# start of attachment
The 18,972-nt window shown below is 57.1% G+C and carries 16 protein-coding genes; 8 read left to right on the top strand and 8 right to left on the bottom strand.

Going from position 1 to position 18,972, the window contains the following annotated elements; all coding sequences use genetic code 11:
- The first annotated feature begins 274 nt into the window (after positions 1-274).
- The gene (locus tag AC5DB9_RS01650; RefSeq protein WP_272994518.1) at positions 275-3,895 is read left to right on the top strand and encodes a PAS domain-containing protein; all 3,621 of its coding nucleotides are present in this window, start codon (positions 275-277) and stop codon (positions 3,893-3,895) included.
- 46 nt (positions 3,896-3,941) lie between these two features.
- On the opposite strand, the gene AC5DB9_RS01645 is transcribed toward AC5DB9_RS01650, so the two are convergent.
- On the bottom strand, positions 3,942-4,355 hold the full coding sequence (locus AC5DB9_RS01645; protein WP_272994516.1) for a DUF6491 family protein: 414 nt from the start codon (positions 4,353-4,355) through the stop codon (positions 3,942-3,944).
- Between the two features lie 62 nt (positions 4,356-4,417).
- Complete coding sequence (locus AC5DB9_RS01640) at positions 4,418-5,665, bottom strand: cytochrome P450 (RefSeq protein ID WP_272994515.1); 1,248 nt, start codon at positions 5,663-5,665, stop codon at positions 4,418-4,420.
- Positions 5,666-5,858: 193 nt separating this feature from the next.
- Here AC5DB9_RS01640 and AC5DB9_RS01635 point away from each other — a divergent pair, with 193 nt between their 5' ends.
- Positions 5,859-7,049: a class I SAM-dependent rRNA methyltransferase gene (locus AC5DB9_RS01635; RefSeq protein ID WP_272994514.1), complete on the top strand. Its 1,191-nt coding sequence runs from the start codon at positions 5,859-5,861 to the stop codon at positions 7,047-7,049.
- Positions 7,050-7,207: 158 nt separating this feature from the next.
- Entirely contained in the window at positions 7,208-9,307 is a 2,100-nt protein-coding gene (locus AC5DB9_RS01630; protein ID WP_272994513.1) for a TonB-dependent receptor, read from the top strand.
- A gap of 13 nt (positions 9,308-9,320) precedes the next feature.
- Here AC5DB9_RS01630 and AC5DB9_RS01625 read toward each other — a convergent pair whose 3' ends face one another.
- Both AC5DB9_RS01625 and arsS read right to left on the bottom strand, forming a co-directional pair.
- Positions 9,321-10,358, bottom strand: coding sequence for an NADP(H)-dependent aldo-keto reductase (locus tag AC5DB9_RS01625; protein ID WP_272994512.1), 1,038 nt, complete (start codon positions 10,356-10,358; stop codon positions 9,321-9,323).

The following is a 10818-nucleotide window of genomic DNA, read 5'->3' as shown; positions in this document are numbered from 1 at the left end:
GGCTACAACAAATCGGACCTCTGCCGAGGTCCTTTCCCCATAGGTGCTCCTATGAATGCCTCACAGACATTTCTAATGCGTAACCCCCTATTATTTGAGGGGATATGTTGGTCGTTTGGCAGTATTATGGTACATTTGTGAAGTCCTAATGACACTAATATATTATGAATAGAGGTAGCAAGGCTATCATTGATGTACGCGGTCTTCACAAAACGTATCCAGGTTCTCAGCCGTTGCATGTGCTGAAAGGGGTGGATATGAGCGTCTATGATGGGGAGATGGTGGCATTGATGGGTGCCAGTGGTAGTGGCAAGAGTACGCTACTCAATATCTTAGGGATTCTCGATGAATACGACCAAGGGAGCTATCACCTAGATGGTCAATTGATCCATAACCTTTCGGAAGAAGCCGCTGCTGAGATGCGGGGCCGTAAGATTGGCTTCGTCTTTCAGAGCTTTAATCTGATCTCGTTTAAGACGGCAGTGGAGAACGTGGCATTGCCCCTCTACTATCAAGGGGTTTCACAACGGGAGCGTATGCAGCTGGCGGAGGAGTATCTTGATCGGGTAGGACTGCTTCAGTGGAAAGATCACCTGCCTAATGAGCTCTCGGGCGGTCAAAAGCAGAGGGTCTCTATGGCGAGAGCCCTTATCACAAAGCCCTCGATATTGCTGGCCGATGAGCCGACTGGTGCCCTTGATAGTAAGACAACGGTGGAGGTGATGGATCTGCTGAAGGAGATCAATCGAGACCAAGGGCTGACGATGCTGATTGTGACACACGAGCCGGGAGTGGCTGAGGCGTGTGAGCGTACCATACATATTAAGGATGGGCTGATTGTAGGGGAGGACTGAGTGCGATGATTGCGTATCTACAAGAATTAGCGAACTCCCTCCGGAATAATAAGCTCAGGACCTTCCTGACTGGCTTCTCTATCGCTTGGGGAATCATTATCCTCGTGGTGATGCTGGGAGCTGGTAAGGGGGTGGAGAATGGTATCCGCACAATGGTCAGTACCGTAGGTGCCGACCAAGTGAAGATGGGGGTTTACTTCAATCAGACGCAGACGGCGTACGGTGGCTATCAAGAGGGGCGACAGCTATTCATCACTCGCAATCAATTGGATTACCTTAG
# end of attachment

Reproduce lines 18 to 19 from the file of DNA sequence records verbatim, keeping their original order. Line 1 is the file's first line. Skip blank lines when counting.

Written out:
- Positions 9,321-10,358, bottom strand: coding sequence for an NADP(H)-dependent aldo-keto reductase (locus tag AC5DB9_RS01625; protein ID WP_272994512.1), 1,038 nt, complete (start codon positions 10,356-10,358; stop codon positions 9,321-9,323).

The following is a 10818-nucleotide window of genomic DNA, read 5'->3' as shown; positions in this document are numbered from 1 at the left end: